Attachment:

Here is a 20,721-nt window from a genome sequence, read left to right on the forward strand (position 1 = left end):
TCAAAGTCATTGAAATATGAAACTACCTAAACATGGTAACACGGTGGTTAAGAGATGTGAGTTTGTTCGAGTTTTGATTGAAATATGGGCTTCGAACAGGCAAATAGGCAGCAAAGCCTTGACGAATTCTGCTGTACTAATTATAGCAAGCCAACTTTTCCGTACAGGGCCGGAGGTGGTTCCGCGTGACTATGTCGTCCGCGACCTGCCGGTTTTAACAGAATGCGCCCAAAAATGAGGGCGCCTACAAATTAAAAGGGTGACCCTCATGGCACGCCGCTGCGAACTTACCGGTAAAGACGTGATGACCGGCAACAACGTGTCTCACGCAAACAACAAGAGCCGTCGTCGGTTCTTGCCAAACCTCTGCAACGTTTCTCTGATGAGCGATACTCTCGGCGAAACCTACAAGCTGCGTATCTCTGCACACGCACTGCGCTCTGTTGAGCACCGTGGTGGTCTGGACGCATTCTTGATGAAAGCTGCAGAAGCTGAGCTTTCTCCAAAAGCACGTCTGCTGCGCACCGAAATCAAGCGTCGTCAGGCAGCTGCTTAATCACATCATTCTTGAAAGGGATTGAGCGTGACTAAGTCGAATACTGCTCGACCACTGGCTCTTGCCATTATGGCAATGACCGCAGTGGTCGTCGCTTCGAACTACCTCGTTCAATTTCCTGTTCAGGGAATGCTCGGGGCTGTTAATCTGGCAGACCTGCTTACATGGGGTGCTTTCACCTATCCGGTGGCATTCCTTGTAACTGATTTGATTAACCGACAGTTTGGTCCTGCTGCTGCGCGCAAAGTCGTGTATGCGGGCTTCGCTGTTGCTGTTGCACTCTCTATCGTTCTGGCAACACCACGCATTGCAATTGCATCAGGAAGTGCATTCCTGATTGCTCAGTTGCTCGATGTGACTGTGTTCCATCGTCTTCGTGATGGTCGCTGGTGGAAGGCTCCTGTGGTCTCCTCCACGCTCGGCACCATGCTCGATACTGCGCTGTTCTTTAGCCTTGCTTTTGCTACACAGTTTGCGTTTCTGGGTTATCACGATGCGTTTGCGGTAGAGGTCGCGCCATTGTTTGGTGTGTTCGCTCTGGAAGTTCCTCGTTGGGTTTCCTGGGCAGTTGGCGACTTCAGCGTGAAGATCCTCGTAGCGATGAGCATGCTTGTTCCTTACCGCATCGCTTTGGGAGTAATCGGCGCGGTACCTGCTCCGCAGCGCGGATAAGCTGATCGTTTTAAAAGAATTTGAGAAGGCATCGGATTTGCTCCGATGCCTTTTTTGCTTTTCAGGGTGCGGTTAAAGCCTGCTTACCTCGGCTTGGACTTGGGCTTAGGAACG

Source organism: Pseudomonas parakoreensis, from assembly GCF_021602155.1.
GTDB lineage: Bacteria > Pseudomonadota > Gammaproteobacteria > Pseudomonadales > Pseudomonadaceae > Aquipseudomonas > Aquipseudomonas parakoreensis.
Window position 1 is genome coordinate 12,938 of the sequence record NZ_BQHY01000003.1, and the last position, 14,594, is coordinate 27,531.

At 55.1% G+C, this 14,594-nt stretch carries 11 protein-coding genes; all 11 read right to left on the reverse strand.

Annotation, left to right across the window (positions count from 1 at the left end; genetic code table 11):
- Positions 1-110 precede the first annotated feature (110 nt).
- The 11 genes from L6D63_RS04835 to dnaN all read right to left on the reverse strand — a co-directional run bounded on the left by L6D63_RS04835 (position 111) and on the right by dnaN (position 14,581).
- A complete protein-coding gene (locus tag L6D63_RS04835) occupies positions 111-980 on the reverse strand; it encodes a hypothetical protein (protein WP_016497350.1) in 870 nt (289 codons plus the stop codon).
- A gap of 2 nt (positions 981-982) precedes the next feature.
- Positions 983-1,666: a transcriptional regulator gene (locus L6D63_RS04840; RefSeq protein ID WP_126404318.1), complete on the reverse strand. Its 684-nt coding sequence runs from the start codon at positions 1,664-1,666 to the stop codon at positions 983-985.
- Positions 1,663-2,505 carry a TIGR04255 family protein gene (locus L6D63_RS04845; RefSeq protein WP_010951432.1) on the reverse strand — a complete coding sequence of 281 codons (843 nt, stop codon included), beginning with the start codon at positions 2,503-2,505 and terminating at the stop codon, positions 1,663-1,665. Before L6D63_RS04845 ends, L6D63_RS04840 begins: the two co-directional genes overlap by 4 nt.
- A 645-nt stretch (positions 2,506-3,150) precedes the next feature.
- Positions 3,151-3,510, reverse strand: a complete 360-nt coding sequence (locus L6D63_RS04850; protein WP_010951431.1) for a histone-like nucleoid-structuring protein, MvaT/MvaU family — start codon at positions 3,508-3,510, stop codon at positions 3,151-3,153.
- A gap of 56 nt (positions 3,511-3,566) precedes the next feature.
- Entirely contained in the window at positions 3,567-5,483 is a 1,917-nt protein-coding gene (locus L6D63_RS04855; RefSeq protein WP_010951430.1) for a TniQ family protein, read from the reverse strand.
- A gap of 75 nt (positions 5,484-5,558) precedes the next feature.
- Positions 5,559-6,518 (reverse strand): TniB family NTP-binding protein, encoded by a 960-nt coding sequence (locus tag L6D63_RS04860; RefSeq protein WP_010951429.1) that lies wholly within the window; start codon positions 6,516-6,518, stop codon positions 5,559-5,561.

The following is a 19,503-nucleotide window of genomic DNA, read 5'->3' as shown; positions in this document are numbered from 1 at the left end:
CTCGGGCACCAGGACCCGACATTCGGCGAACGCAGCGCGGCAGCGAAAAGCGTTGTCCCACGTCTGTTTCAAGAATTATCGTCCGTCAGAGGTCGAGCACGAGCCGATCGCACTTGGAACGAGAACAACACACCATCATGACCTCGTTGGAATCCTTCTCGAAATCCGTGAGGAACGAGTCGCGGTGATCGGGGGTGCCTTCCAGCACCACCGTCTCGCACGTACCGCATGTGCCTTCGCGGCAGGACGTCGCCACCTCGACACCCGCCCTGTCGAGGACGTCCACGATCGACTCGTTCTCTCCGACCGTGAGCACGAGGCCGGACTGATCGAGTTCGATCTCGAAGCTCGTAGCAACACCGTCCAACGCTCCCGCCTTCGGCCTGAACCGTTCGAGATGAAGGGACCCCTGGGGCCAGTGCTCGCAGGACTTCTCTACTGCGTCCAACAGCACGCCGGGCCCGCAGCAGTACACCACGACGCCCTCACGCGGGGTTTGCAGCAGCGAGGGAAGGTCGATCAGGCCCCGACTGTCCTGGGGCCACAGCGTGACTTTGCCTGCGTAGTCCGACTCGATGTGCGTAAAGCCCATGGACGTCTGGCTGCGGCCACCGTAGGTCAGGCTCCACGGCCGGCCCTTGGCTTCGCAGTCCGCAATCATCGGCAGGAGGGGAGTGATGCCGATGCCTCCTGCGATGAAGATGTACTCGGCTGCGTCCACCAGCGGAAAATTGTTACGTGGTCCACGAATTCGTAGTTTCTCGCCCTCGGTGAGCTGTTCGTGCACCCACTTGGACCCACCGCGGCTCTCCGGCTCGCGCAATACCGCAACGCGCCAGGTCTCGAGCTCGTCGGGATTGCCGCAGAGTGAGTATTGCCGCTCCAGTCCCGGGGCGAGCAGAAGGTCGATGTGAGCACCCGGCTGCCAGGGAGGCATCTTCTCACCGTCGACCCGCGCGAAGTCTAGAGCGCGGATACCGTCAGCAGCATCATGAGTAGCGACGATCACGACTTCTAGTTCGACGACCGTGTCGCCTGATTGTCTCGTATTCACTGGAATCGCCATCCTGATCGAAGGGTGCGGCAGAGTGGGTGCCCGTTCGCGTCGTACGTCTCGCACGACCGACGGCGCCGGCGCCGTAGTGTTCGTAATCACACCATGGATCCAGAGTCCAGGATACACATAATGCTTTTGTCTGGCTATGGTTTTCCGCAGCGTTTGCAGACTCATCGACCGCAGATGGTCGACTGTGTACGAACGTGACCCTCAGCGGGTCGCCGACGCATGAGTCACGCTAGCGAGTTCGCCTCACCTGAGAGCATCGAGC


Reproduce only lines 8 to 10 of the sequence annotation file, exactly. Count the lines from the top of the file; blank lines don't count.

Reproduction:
- Positions 1-110 precede the first annotated feature (110 nt).
- The 11 genes from L6D63_RS04835 to dnaN all read right to left on the reverse strand — a co-directional run bounded on the left by L6D63_RS04835 (position 111) and on the right by dnaN (position 14,581).
- A complete protein-coding gene (locus tag L6D63_RS04835) occupies positions 111-980 on the reverse strand; it encodes a hypothetical protein (protein WP_016497350.1) in 870 nt (289 codons plus the stop codon).